NEW YORK — General Motors Corp. has a tentative deal to sell its Saturn brand to auto racing magnate Roger Penske’s dealership group, both companies said Friday.
Penske has signed a memorandum of understanding that would give his dealership chain, Penske Automotive Group, Saturn’s 350 dealerships, the companies said. Penske said that he expects to offer all the dealers new franchise agreements and will retain all 13,000 Saturn employees for now.
“We’re excited about that,” said Tyler Corder, chief financial officer of Findlay Automotive, which owns Saturn of Henderson.
Penske is “very experienced in the car business,” Corder said. “He’s a pretty savvy businessman.”
With the Penske announcement, “we’ve got 60 or 70 employees (at Saturn of Henderson) whose future is a little clearer,” Corder said.
Clifford Findlay, president of the similarly named company, has been selling Saturns in Southern Nevada since they debuted in 1990. He has the exclusive right to sell new Saturn vehicles in Las Vegas and also operates a second Saturn dealership in St. George, Utah.
In late May, however, Findlay Automotive said it was consolidating Saturn of West Sahara with its store in Henderson at 310 N. Gibson Road, while it waited to see who bought Saturn from GM. Findlay intends to sell Kia vehicles at the former Saturn location at 5325 W. Sahara Ave.
“There are some very loyal Saturn owners,” Corder said. “It’s a pretty good product.”
Many customers also like buying cars sold for one price, eliminating the need to haggle, Corder said.
“I would expect that the model that we’re putting together, the distribution model, will be profitable Day One,” Penske said in an interview with The Associated Press. “We’ll have less costs. We’ll not be in the manufacturing side.”
Neither Penske nor GM would say how much Penske is paying for the brand. Penske said he expects the deal to close in the third quarter. Initially, GM will continue to produce on a contract basis the Saturn Aura sedan and the Vue and Outlook sport utility vehicles. But Penske said he is talking with global car manufacturers about building Saturn cars in the future.
The sale marks a new chapter for Saturn, which GM had been trying to sell since earlier this year as part of its turnaround plan.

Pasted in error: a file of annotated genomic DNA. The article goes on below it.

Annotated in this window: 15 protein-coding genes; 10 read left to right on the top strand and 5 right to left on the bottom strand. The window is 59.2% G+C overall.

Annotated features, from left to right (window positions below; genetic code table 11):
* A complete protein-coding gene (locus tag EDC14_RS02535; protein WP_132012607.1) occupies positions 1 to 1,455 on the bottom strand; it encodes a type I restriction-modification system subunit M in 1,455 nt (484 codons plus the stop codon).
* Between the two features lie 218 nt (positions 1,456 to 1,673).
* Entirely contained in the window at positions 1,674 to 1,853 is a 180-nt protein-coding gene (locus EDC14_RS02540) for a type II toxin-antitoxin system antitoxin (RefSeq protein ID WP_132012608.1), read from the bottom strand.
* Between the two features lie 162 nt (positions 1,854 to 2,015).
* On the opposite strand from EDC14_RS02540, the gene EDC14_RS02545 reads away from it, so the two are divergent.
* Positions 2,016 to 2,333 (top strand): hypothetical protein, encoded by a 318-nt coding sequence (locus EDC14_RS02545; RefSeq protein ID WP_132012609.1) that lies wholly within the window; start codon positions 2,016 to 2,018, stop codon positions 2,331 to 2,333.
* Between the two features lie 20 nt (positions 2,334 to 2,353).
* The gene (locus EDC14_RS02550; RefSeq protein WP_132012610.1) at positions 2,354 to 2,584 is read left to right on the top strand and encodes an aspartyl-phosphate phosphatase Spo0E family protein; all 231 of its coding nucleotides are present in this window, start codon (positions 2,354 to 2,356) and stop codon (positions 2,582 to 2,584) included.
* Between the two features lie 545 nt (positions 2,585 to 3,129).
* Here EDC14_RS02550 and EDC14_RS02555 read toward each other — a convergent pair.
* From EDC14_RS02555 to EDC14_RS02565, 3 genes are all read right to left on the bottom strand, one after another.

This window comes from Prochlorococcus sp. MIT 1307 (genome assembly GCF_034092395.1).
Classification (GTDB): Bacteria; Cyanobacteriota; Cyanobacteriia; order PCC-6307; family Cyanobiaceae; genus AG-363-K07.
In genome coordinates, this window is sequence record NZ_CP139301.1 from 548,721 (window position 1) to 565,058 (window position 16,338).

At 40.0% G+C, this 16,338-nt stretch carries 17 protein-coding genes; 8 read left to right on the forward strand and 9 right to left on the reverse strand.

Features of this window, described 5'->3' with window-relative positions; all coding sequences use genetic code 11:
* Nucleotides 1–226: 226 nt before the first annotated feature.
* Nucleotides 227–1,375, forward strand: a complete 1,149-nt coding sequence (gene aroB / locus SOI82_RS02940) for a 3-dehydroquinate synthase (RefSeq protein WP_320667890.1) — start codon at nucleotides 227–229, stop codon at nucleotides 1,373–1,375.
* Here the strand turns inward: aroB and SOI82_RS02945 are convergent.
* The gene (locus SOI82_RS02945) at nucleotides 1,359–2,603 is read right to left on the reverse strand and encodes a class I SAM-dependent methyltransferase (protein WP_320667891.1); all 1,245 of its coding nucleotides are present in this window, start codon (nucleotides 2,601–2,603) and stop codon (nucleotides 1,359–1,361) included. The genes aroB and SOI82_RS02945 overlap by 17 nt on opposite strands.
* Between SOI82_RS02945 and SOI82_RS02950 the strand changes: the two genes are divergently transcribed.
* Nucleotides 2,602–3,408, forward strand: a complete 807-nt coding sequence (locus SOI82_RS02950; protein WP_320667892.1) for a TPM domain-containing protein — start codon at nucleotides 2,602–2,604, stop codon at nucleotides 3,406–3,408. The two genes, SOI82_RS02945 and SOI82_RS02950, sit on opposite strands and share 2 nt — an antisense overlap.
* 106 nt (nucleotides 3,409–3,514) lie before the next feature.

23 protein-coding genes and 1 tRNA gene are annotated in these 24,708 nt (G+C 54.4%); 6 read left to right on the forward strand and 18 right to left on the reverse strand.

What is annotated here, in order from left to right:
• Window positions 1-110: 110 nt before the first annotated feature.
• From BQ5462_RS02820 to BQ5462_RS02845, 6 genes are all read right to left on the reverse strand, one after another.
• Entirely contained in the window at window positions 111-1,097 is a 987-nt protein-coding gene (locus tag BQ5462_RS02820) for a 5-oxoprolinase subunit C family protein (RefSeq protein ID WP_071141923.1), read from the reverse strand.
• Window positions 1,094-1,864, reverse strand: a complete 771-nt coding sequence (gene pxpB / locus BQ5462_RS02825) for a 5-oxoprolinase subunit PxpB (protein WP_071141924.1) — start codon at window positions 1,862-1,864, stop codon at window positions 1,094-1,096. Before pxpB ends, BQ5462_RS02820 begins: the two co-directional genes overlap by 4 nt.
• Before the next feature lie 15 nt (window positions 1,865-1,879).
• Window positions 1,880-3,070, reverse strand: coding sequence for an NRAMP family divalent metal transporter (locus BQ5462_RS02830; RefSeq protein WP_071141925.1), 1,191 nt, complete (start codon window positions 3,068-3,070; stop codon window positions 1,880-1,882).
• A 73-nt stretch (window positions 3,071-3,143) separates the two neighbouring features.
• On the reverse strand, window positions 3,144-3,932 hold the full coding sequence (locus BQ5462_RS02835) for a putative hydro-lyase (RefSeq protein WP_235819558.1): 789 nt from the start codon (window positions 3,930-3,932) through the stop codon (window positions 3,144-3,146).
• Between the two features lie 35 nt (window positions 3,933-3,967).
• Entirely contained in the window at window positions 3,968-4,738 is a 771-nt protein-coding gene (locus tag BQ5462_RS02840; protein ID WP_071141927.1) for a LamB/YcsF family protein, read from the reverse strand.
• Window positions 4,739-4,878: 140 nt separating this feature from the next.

GM Chairman Roger Smith first unveiled the Saturn brand in November 1983, describing it as a revolutionary new way to build and sell small cars in America. But the project was slow to develop and the brand did not officially launch until 1990. It featured the tagline “a different kind of car company.”
GM’s hope was that Saturn would attract younger buyers with smaller, hipper cars to better compete with Japanese imports. It built a new plant in Spring Hill, Tenn., devoted to Saturn production. The factory had more flexible work rules than traditional GM plants for the employees who built the cars.
Despite a cultlike following that drew thousands to annual reunions in Spring Hill, the brand never made money for GM. The factory stopped making Saturns in 2007 and currently builds only the Chevrolet Traverse crossover vehicle.
As GM focused more on high-profit pickup trucks and SUVs, Saturn began to languish in the late 1990s. Then in 2006, car buyers began to find Saturn’s new models more appealing. But after a good year in 2007, sales dropped 22 percent last year as the U.S. car market withered.
“Saturn was kind of an unpolished gem at GM,” said Brad Coulter, director at the Bloomfield Hills, Mich., turnaround firm O’Keefe and Associates. “They had never really fully exploited what they developed. Saturn is known for having some of the best-run dealerships. The brand is highly rated. It’s a top-notch sales organization.”
Today, Saturn production is scattered at plants across the U.S. The Aura is built at GM’s factory at Kansas City, Kansas. The Outlook is built in Lansing, Mich., while the Vue is built in Ramos Arizpe, Mexico.
The Saturn Sky roadster is built in Wilmington, Del., but that plant is scheduled to close in July and the model will be discontinued. The Saturn Astra compact hatchback was imported from GM’s plant in Antwerp, Belgium, and was discontinued last year.
Penske Automotive will take over the separate Saturn parts warehouse and distribution center in Spring Hill.
Penske in an interview said foreign automakers would be key to his making Saturn succeed, but they will have to match GM’s quality standards before Saturn’s dealer network will distribute their products.
“As people around the world look at that, they have the opportunity to tap us on the shoulder and say, ‘We have product that we’d like to bring into the U.S.'” he said.
Other foreign automakers who have succeeded in the U.S. began with a distribution network, then started manufacturing operations, he said.
Bloomfield Hills-based Penske Automotive Group Inc. owns the second-largest U.S. automobile retail chain by sales and consistently scores high in customer satisfaction surveys. The company also has race teams in the IndyCar, NASCAR and Grand-Am series.
Penske Automotive also distributes Daimler AG’s Smart subcompacts in the United States, but Smart has its own dealership network and Saturn dealers will continue to exclusively distribute Saturn vehicles, Penske said.
Shares of Penske Automotive rose 5 cents, or 0.34 percent, Friday to close at $14.65 on the New York Stock Exchange. The stock has briskly rallied this year, more than tripling from an annual low of $4.82 in March.
GM, which filed for bankruptcy court protection Monday, has said it plans to shed its Saturn, Hummer, Pontiac and Saab brands. Earlier this week, GM said it found a buyer for Hummer in China’s Sichuan Tengzhong Heavy Industrial Machinery Co.
Las Vegas Review-Journal writer John G. Edwards contributed to this report.